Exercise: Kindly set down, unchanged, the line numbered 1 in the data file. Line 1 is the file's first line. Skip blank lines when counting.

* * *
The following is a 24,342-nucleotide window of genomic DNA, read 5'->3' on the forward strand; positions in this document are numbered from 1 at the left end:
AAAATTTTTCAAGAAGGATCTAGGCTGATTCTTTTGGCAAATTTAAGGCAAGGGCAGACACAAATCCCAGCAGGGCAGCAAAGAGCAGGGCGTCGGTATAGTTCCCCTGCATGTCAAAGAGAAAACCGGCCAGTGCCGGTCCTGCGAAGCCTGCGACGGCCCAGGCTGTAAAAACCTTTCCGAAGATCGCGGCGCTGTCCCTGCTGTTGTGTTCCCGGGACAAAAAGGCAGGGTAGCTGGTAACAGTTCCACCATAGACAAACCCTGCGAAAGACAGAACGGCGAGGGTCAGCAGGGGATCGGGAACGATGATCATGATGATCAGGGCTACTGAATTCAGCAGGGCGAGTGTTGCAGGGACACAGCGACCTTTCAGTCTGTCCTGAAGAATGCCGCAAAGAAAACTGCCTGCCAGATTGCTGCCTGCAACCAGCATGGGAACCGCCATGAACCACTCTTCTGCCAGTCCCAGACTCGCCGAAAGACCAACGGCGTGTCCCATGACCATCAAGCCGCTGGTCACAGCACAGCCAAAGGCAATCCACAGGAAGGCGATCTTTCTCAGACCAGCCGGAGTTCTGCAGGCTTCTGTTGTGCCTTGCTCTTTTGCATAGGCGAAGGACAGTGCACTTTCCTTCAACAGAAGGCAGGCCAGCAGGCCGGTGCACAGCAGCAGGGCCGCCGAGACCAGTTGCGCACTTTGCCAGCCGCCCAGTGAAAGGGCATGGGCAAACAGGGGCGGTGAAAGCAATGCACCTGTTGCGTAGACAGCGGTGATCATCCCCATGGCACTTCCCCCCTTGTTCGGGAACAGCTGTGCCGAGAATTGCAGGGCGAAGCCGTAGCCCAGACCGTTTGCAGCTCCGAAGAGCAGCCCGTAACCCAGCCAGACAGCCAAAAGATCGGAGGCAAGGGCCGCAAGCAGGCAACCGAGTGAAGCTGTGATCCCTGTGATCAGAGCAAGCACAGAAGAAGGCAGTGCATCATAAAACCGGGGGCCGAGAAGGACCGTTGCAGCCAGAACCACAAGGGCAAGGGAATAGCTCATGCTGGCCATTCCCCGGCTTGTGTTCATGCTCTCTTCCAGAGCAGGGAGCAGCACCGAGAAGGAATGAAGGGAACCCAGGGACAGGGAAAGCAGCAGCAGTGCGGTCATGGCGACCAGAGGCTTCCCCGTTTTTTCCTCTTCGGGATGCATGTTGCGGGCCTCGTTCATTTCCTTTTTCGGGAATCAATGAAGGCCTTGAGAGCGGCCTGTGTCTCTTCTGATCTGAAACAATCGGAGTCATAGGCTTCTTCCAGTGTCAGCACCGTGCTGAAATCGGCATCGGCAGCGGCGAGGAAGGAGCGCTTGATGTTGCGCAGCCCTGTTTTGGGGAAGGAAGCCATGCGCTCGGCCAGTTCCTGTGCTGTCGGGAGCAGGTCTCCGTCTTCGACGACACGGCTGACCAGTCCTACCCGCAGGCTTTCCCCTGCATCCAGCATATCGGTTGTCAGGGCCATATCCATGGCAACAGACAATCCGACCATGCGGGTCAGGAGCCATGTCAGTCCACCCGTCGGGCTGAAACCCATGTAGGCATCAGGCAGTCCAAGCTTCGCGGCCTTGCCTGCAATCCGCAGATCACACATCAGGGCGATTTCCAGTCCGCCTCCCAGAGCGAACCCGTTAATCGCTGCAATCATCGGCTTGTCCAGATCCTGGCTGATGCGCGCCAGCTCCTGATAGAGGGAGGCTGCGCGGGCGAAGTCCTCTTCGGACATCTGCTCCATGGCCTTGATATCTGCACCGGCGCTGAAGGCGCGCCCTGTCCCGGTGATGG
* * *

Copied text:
The following is a 24,342-nucleotide window of genomic DNA, read 5'->3' on the forward strand; positions in this document are numbered from 1 at the left end: